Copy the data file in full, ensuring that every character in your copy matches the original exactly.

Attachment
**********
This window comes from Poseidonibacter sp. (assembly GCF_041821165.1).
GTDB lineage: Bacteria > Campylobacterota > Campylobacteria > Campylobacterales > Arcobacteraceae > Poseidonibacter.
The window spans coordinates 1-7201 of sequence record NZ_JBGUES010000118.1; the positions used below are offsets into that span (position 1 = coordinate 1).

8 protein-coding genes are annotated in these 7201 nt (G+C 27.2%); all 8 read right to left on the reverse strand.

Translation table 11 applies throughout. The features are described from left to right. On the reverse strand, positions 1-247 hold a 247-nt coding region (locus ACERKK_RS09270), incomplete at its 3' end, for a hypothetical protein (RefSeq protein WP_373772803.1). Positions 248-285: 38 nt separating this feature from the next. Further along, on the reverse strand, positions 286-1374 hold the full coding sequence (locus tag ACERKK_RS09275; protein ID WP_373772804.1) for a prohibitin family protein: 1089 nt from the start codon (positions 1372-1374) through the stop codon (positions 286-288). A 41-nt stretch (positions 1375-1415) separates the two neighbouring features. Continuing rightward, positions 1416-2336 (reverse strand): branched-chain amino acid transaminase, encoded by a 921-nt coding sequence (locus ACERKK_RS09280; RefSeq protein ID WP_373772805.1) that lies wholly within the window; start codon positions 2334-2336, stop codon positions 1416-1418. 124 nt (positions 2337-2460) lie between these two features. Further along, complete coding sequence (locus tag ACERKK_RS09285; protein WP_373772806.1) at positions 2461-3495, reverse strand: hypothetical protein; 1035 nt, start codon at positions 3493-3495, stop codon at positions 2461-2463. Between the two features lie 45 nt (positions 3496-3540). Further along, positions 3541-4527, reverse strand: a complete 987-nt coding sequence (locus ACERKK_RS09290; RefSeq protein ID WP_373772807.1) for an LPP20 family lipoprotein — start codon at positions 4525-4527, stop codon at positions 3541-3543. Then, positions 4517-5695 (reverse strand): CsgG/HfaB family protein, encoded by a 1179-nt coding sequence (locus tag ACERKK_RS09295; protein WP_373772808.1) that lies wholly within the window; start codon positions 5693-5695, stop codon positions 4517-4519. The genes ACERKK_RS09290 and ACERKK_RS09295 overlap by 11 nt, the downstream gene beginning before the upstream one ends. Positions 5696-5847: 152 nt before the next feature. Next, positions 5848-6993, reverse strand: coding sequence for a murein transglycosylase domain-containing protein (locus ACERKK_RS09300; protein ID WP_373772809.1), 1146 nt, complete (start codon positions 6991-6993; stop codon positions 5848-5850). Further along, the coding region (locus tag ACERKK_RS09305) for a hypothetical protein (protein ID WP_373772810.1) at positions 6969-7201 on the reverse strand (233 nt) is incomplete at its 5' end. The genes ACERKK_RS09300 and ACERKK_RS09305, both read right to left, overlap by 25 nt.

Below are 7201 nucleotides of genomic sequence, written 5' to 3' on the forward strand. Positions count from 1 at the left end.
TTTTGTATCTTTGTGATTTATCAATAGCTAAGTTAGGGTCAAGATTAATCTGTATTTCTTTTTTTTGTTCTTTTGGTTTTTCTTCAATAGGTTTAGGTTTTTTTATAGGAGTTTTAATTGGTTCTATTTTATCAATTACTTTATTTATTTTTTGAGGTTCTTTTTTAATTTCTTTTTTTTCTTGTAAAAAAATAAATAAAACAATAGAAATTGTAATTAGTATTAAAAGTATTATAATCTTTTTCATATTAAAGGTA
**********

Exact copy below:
This window comes from Poseidonibacter sp. (assembly GCF_041821165.1).
GTDB lineage: Bacteria > Campylobacterota > Campylobacteria > Campylobacterales > Arcobacteraceae > Poseidonibacter.
The window spans coordinates 1-7201 of sequence record NZ_JBGUES010000118.1; the positions used below are offsets into that span (position 1 = coordinate 1).

8 protein-coding genes are annotated in these 7201 nt (G+C 27.2%); all 8 read right to left on the reverse strand.

Translation table 11 applies throughout. The features are described from left to right. On the reverse strand, positions 1-247 hold a 247-nt coding region (locus ACERKK_RS09270), incomplete at its 3' end, for a hypothetical protein (RefSeq protein WP_373772803.1). Positions 248-285: 38 nt separating this feature from the next. Further along, on the reverse strand, positions 286-1374 hold the full coding sequence (locus tag ACERKK_RS09275; protein ID WP_373772804.1) for a prohibitin family protein: 1089 nt from the start codon (positions 1372-1374) through the stop codon (positions 286-288). A 41-nt stretch (positions 1375-1415) separates the two neighbouring features. Continuing rightward, positions 1416-2336 (reverse strand): branched-chain amino acid transaminase, encoded by a 921-nt coding sequence (locus ACERKK_RS09280; RefSeq protein ID WP_373772805.1) that lies wholly within the window; start codon positions 2334-2336, stop codon positions 1416-1418. 124 nt (positions 2337-2460) lie between these two features. Further along, complete coding sequence (locus tag ACERKK_RS09285; protein WP_373772806.1) at positions 2461-3495, reverse strand: hypothetical protein; 1035 nt, start codon at positions 3493-3495, stop codon at positions 2461-2463. Between the two features lie 45 nt (positions 3496-3540). Further along, positions 3541-4527, reverse strand: a complete 987-nt coding sequence (locus ACERKK_RS09290; RefSeq protein ID WP_373772807.1) for an LPP20 family lipoprotein — start codon at positions 4525-4527, stop codon at positions 3541-3543. Then, positions 4517-5695 (reverse strand): CsgG/HfaB family protein, encoded by a 1179-nt coding sequence (locus tag ACERKK_RS09295; protein WP_373772808.1) that lies wholly within the window; start codon positions 5693-5695, stop codon positions 4517-4519. The genes ACERKK_RS09290 and ACERKK_RS09295 overlap by 11 nt, the downstream gene beginning before the upstream one ends. Positions 5696-5847: 152 nt before the next feature. Next, positions 5848-6993, reverse strand: coding sequence for a murein transglycosylase domain-containing protein (locus ACERKK_RS09300; protein ID WP_373772809.1), 1146 nt, complete (start codon positions 6991-6993; stop codon positions 5848-5850). Further along, the coding region (locus tag ACERKK_RS09305) for a hypothetical protein (protein ID WP_373772810.1) at positions 6969-7201 on the reverse strand (233 nt) is incomplete at its 5' end. The genes ACERKK_RS09300 and ACERKK_RS09305, both read right to left, overlap by 25 nt.

Below are 7201 nucleotides of genomic sequence, written 5' to 3' on the forward strand. Positions count from 1 at the left end.
TTTTGTATCTTTGTGATTTATCAATAGCTAAGTTAGGGTCAAGATTAATCTGTATTTCTTTTTTTTGTTCTTTTGGTTTTTCTTCAATAGGTTTAGGTTTTTTTATAGGAGTTTTAATTGGTTCTATTTTATCAATTACTTTATTTATTTTTTGAGGTTCTTTTTTAATTTCTTTTTTTTCTTGTAAAAAAATAAATAAAACAATAGAAATTGTAATTAGTATTAAAAGTATTATAATCTTTTTCATATTAAAGGTA